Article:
Woody Allen Retiring Wouldn’t Change His Legacy, For Better or Worse

When Spanish newspaper The vanguard reported that Woody Allen was planning to retire after his 50th film, the situation on social media was reminiscent of a classic Simpsons episode, “The Last Temptation of Krust,” in which a reporter responds to Krusty the Clown’s retirement by asking, “But Krusty, why now? Why not 20 years ago?” Allen is well-known for being a prolific writer and director, but his notoriety has long been paired with questions and allegations about his personal life.


Dylan Farrow, Allen’s adopted daughter, alleges that Allen molested her when she was 7 years old. Debate still rages about the truth of those accusations even between Farrow’s siblings, but there is less nebulousness regarding Soon-Yi Previn, Dylan’s elder sister. Allen met Soon-Yi as the adopted daughter of Mia Farrow, his romantic and creative partner of 12 years. Allen began an affair with Soon-Yi while still partnered with Mia Farrow, photographing Soon-Yi, then 21 years old, in the nude. Allen and Soon-Yi married in 1997, and their relationship has endured over two decades of public disdain and squeamishness. During that time, as before and seemingly eternally, Allen has produced works dealing with complicated romances and relationships, all of which feel less enjoyable when placed in the context of his not-so-private life. Allen and his representatives tried to walk back the retirement news a few days after the story made waves, but regardless of when Allen finally hangs up his hat, he has long outstayed his welcome.

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Even if the reader is a diehard Woody Allen fan who believes that the man never did anything remotely immoral, it would be extremely difficult to make the case that Allen’s more recent work has been up to par with his so-called classic films. Taking a look at the critical reactions alone, Allen’s work post-2000 has been a cavalcade of duds aside from a few well-regarded films like Match Point and Midnight in Paris, with the latter released over a decade ago. Many of Allen’s most beloved films like Annie Hall and manhattan conjure up specific images or spark up quotable dialogue, but so many of Allen’s more recent efforts feel more like vague outlines than cohesive stories. Trying to remember them is almost as painful as it was to watch them the first time.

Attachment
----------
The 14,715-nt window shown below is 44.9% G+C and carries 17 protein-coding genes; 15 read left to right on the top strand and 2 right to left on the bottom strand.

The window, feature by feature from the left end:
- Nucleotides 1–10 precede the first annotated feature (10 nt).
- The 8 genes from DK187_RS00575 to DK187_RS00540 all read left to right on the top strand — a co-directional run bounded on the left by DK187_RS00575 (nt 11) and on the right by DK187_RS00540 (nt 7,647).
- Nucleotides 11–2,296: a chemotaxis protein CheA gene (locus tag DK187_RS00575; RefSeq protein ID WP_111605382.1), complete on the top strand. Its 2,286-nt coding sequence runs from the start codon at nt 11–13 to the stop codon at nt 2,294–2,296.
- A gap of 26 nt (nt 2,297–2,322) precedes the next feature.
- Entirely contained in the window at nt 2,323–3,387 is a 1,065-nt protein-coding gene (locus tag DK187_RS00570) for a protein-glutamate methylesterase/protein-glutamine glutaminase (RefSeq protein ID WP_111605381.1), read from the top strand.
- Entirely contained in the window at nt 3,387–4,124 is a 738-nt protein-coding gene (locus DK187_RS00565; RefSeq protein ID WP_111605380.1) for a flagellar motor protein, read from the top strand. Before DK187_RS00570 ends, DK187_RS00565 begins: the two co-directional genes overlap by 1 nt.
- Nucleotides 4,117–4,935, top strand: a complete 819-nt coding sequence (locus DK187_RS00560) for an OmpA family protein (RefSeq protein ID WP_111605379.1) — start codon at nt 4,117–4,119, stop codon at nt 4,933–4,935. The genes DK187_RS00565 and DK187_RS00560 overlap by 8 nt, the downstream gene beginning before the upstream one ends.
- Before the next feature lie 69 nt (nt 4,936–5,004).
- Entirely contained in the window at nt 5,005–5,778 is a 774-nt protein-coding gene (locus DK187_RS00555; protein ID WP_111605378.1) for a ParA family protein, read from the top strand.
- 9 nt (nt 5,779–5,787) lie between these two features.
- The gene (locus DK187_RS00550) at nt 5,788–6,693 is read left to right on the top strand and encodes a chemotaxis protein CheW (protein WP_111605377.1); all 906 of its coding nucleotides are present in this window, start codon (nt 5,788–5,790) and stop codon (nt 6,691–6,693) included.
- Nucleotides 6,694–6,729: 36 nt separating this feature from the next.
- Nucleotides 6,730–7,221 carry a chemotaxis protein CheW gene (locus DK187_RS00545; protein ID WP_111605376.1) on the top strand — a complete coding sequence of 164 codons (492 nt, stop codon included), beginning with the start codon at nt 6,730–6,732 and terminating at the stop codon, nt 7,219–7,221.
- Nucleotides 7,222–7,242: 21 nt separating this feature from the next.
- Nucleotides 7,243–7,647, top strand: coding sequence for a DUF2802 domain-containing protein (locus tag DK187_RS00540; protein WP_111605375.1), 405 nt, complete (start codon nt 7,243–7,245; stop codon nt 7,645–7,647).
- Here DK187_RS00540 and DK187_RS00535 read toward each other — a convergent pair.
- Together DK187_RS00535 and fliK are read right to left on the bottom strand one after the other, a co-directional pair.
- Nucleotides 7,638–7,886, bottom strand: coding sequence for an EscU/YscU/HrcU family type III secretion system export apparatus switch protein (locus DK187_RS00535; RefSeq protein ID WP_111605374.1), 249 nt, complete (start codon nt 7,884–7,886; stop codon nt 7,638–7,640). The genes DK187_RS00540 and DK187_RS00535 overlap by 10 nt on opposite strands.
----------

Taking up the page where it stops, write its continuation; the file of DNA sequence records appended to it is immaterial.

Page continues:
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Promising partnerships with beloved comedians like Will Ferrell and Larry David resulted in mind-numbing slogs like Melinda and Melinda and Whatever Works. Despite the scandals and the disappointments, dutiful fans still regard his work with a hopefulness typically only exhibited for the next Sonic the Hedgehog game or the Cleveland Browns. In an industry that discards creatives after failures quite readily, Woody Allen is one of those rare names like M. Night Shyamalan that seems to receive an endless supply of do-overs thanks to the goodwill generated by the strength of his earliest efforts. But unlike Shyamalan, Allen has the added deficit of being continually embroiled in a messy circumstance that routinely resurfaces in the media. As opposed to celebrities who faced consequences for their criminal behavior like Bill Cosby and Harvey Weinstein, there simply isn’t the mountain of corroborating evidence necessary to prove Allen’s criminality. For those trying to decide whether to support Allen or not, they must consider the molestation allegation, the uncomfortable situation regarding Soon-Yi, and the value (or lack thereof) of Allen’s films.